Riverdale’s K.J. Apa was involved in a car accident last week after working a 16-hour day filming the show’s second season. Although thankfully the actor escaped with minor injuries, the accident has raised new concerns about about on-set safety at the end of a summer that’s led to some tragic accidents in the film and TV industries.
In the wake of Apa’s crash, apparently caused by the actor falling asleep at the wheel after the day’s filming, members of the close-knit Riverdale cast protested to producers against Warner Bros.’ policy of not providing transport to-and-from set after exhaustive filming days. The SAG-AFTRA union has launched an investigation into the incident:
This is an extremely troubling situation and we are deeply concerned about the safety of performers on the Riverdale set. We are sending a team to Vancouver to review the circumstances surrounding safety issues affecting performers on this production. We have no further comment at this time.
But despite SAG-AFTRA’s investigation and anger from the cast, Warner Bros. has issued a statement refuting allegations of safety issues caused by the studio’s transport policy, as well as earlier details about the length of Apa’s schedule on the day of the accident while defending their policies as being compliant with current union regulations:
First and foremost, we are extremely grateful that KJ Apa was uninjured during his recent accident. Secondarily, we want to specifically address the characterization that conditions on the set of Riverdale are of concern. We have a large cast of series regulars, and our actors do not work every day. On the day of the accident, KJ worked 14.2 hours. The previous day he worked 2.5 hours, and the day before that he worked 7.7 hours. KJ has repeatedly been informed about making production aware if he is tired or feels unsafe, and if so, either a ride or hotel room will be provided for him. The accident occurred last Thursday. Additionally, it is untrue that KJ was taken to the hospital. He was treated by first responders on the scene and released by them. We also sent a doctor to his home later that same day for a follow-up to confirm his well-being.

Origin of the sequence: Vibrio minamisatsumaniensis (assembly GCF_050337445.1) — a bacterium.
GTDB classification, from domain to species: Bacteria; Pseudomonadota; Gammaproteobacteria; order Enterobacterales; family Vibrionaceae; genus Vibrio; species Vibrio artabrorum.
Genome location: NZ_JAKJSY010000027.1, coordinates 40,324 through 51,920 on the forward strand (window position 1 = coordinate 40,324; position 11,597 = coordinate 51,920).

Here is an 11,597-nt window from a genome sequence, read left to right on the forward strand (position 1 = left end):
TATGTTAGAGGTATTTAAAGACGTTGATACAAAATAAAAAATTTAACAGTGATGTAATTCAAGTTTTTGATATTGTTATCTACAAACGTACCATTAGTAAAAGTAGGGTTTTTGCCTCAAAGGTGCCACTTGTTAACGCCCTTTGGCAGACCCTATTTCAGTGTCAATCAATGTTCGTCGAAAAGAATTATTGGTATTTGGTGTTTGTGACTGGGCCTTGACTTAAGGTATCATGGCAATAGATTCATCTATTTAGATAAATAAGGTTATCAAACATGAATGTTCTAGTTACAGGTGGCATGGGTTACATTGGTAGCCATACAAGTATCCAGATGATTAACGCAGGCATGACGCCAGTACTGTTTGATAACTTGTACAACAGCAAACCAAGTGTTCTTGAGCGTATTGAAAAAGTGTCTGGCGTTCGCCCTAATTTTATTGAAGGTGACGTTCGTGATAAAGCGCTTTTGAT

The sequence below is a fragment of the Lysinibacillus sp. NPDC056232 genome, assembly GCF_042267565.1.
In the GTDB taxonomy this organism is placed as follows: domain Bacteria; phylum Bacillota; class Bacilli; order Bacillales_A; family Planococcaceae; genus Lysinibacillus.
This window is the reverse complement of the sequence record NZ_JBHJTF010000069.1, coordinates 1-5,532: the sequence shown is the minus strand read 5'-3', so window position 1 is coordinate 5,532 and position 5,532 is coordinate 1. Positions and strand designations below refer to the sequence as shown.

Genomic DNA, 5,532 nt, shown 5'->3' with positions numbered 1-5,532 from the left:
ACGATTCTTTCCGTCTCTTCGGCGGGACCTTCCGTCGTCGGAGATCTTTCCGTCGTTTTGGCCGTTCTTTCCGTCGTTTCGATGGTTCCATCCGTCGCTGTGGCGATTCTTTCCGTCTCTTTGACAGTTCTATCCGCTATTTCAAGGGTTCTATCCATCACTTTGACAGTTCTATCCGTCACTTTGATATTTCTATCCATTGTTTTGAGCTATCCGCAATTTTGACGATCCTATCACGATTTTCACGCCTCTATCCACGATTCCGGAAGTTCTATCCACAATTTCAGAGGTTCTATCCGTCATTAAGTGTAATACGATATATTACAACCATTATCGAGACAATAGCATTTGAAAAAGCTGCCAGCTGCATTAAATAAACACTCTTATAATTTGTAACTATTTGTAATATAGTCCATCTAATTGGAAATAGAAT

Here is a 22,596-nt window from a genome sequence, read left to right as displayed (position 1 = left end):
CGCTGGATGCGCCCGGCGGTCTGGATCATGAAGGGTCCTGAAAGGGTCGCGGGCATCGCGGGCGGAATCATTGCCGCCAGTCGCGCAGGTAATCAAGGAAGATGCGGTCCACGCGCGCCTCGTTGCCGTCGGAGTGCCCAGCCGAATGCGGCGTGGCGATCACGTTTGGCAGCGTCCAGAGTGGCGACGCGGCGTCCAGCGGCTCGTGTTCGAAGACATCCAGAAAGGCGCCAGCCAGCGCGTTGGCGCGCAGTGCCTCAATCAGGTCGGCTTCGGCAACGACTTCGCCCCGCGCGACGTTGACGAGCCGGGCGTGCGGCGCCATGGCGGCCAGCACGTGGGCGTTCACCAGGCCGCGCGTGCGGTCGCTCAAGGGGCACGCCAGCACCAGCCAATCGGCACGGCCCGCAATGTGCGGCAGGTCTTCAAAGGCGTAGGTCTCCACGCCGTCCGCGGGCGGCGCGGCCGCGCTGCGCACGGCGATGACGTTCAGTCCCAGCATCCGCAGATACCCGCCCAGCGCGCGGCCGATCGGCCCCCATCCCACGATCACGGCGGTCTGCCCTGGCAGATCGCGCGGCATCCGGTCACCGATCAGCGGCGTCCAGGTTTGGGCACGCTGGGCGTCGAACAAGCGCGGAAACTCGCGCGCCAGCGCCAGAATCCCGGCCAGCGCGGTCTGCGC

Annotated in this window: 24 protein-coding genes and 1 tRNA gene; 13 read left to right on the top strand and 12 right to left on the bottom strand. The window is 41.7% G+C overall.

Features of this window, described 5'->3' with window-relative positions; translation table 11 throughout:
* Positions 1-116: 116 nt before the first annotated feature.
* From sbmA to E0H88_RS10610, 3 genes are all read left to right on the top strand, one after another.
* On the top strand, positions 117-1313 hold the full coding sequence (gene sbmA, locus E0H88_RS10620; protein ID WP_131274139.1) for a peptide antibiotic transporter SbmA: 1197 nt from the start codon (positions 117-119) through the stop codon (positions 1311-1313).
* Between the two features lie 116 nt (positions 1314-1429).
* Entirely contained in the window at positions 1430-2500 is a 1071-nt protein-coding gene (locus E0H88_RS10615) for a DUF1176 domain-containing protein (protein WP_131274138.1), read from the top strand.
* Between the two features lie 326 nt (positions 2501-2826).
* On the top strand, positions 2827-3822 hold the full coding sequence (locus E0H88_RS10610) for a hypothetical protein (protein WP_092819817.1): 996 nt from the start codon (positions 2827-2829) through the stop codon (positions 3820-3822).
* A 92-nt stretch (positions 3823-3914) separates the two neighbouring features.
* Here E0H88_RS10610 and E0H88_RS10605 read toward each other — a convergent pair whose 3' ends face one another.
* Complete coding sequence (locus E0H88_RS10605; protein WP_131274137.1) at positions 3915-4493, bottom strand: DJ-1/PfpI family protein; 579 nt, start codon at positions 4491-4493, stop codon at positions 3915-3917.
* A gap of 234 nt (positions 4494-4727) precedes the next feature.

The safety of the cast and crew on all of our productions is of paramount importance to the Studio. Productions adhere to the Screen Actors Guild–mandated turnaround time of 12 hours from wrap time to next day call time for cast members. In accordance with industry standard policy, if any cast or crew member feels tired or unsafe at any time after working, the Studio will provide a taxi, a driver or a hotel room upon request. This is communicated to all cast and crew, both in writing and verbally, at the beginning of production and is reiterated continuously throughout the duration of production.